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Geodynamic Reconstructions of the Australides—1: Palaeozoic
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Geodynamic Reconstructions of the Australides—2: Mesozoic–Cainozoic

Institute of Earth Science, University of Lausanne, Géopolis, Quartier Mouline, Lausanne CH–1015, Switzerland
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Geosciences 2013, 3(2), 331-353; https://doi.org/10.3390/geosciences3020331
Received: 23 March 2013 / Revised: 29 April 2013 / Accepted: 13 May 2013 / Published: 4 June 2013
(This article belongs to the Special Issue Sedimentary Basins and Orogenic Belts)
The present work, derived from a full global geodynamic reconstruction model over 600 Ma and based on a large database, focuses herein on the interaction between the Pacific, Australian and Antarctic plates since 200 Ma, and proposes integrated solutions for a coherent, physically consistent scenario. The evolution of the Australia–Antarctica–West Pacific plate system is dependent on the Gondwana fit chosen for the reconstruction. Our fit, as defined for the latest Triassic, implies an original scenario for the evolution of the region, in particular for the “early” opening history of the Tasman Sea. The interaction with the Pacific, moreover, is characterised by many magmatic arc migrations and ocean openings, which are stopped by arc–arc collision, arc–spreading axis collision, or arc–oceanic plateau collision, and subduction reversals. Mid-Pacific oceanic plateaus created in the model are much wider than they are on present-day maps, and although they were subducted to a large extent, they were able to stop subduction. We also suggest that adduction processes (i.e., re-emergence of subducted material) may have played an important role, in particular along the plate limit now represented by the Alpine Fault in New Zealand. View Full-Text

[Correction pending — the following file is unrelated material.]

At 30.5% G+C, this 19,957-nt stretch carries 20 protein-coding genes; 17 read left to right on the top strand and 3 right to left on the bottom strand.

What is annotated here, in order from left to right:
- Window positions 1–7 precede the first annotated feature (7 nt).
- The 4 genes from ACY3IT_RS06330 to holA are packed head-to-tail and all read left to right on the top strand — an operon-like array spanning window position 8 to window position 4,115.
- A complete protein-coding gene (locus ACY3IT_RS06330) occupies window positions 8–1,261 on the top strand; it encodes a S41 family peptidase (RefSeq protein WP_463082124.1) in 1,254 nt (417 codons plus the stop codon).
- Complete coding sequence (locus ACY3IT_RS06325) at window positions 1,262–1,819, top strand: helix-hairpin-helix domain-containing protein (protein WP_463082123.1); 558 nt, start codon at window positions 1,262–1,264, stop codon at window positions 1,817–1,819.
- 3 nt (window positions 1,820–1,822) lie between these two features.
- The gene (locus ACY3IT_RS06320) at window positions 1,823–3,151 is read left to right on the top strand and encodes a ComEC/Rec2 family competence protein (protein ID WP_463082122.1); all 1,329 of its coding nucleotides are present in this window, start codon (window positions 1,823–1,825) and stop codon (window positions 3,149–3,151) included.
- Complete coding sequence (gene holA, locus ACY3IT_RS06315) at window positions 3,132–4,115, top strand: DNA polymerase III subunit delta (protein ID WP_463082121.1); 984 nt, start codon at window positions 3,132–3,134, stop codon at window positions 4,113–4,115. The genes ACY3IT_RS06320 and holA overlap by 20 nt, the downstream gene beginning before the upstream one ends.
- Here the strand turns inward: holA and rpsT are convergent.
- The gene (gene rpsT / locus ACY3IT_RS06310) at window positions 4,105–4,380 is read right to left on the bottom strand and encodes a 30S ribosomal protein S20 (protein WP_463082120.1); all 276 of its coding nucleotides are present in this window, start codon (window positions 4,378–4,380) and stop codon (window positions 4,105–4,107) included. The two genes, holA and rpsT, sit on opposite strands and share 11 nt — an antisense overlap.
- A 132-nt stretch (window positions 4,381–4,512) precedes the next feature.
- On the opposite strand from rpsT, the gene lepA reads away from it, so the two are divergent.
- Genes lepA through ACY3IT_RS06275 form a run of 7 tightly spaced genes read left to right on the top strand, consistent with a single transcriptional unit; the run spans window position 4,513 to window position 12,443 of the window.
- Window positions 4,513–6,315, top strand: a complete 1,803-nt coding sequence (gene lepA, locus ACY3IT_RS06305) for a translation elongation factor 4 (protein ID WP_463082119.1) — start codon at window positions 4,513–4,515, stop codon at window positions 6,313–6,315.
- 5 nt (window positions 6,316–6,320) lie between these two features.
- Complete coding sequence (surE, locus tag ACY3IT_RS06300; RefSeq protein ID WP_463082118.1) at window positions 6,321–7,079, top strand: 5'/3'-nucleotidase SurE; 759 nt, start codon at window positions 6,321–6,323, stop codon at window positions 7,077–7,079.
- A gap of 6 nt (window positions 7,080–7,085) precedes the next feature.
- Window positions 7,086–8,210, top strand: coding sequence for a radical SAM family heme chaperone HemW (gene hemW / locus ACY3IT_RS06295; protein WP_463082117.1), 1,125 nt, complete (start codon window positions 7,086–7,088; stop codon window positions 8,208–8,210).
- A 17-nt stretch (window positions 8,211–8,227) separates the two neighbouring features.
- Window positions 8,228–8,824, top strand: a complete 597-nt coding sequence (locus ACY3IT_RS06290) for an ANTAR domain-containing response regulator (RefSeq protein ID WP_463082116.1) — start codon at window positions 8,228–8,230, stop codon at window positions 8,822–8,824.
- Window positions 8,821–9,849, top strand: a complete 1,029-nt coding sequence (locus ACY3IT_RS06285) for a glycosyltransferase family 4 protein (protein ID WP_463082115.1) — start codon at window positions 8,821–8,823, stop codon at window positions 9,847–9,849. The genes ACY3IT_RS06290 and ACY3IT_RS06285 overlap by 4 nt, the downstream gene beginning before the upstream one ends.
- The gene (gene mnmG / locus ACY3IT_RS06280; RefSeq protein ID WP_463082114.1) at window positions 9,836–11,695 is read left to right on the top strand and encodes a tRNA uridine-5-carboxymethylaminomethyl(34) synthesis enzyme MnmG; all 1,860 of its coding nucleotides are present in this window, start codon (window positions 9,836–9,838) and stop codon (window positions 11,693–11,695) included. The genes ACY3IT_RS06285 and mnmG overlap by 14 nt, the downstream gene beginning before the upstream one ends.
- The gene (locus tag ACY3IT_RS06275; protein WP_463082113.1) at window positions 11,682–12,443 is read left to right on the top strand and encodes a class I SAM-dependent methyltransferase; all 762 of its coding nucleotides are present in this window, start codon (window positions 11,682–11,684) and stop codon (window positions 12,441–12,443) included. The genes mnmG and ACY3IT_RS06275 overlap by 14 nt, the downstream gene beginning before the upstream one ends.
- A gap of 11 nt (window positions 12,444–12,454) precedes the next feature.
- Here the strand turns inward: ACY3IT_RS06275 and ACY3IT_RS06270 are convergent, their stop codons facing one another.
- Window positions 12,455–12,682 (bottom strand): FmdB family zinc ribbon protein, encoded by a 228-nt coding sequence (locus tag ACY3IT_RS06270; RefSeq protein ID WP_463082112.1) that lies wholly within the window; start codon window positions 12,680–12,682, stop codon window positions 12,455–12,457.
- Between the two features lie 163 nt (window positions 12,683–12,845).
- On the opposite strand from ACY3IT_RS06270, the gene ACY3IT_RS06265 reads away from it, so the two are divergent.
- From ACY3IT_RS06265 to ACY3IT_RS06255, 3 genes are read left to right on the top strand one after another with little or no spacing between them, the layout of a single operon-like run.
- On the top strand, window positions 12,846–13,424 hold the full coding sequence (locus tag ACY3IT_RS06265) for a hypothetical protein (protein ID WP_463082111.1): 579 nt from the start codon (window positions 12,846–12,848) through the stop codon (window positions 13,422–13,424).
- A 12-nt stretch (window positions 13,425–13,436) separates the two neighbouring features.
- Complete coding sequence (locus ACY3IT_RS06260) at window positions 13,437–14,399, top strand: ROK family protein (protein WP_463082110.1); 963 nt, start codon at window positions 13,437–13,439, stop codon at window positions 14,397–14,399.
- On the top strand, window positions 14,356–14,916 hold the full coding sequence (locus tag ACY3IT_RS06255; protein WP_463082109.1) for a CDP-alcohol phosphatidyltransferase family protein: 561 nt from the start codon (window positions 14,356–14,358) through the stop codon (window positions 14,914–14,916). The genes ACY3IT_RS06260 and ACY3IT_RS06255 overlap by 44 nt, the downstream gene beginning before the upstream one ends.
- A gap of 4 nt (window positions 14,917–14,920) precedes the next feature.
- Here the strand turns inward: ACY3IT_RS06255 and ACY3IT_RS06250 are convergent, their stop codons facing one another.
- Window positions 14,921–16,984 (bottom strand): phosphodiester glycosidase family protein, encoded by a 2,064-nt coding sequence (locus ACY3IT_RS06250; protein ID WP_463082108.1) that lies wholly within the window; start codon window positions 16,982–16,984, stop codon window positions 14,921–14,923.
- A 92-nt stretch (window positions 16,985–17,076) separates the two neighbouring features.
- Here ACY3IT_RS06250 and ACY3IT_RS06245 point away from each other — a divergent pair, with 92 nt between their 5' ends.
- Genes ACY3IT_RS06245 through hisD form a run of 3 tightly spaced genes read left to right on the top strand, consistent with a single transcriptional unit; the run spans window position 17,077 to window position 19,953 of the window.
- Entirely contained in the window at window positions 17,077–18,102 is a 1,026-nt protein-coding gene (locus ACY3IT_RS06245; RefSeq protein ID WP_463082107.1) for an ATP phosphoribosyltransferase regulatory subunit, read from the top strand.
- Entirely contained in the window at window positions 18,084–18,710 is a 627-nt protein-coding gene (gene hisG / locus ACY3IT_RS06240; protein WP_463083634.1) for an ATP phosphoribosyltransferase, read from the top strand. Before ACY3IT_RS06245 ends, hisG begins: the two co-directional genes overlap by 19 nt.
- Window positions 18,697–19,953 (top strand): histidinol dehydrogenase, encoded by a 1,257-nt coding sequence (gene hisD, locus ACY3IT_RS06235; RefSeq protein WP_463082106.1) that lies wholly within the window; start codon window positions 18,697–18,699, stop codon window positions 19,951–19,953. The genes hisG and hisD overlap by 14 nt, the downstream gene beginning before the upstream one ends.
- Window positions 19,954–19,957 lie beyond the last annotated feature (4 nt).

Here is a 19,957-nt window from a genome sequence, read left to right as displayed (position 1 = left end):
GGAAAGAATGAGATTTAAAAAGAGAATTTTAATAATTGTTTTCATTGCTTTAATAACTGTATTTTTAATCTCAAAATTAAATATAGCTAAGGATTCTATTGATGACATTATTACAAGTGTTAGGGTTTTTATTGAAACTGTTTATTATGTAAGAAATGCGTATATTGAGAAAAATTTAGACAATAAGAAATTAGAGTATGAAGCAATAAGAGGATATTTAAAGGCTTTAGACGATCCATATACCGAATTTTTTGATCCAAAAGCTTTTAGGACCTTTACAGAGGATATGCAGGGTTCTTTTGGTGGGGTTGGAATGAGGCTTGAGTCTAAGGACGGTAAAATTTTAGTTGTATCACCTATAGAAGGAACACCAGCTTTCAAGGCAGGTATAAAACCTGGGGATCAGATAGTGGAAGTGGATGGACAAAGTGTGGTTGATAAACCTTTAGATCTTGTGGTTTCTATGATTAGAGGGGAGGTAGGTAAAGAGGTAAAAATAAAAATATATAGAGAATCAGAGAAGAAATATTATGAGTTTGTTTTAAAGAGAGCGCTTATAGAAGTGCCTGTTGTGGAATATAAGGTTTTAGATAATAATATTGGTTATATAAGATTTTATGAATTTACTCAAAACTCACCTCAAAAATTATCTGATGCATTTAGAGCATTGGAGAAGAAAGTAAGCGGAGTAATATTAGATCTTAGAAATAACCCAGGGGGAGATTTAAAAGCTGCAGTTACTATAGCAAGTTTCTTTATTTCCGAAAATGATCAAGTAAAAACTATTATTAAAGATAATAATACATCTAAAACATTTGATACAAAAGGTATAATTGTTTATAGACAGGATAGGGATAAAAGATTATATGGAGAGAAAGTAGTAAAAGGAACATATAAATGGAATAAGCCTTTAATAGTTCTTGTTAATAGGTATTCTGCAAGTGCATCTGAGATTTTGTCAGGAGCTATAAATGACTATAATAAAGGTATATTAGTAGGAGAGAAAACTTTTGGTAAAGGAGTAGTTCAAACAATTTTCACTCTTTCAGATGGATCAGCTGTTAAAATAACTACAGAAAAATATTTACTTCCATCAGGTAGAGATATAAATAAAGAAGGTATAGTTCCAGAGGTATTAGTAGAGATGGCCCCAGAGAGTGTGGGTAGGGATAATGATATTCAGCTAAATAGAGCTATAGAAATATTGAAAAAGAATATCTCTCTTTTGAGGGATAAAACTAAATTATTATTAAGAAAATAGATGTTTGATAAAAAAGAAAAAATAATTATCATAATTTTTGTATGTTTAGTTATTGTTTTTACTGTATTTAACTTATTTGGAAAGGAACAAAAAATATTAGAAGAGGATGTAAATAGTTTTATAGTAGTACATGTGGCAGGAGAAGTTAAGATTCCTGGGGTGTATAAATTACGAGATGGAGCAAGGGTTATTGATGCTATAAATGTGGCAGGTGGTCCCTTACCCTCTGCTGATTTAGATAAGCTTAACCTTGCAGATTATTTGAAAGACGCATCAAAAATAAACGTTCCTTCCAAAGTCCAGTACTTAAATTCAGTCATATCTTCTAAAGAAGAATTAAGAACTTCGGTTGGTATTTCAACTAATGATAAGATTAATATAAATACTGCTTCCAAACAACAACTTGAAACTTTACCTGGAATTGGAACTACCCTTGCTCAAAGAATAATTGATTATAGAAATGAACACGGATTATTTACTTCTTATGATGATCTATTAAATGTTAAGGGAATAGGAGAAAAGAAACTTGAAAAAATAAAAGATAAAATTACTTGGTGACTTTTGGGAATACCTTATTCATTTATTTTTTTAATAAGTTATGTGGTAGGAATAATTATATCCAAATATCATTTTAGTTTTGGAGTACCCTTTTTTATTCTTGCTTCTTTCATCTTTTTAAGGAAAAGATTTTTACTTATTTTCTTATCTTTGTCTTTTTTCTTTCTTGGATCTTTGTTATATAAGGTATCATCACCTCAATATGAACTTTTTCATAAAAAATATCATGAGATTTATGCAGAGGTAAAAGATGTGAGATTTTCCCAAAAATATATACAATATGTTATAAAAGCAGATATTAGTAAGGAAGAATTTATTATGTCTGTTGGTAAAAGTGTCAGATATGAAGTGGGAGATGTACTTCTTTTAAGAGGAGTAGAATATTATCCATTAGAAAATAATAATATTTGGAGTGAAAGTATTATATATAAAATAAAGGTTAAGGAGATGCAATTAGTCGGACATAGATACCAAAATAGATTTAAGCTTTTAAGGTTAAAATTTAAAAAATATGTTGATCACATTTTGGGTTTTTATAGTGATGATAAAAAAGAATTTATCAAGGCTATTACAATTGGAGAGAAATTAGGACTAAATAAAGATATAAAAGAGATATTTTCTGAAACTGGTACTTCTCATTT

Keywords: Australia; Antarctica; Tasmania; New Zealand; Lord Howe Rise; Tasman Sea; west Pacific; plate tectonics; geodynamic reconstructions Australia; Antarctica; Tasmania; New Zealand; Lord Howe Rise; Tasman Sea; west Pacific; plate tectonics; geodynamic reconstructions
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Vérard, C.; Stampfli, G.M. Geodynamic Reconstructions of the Australides—2: Mesozoic–Cainozoic. Geosciences 2013, 3, 331-353.

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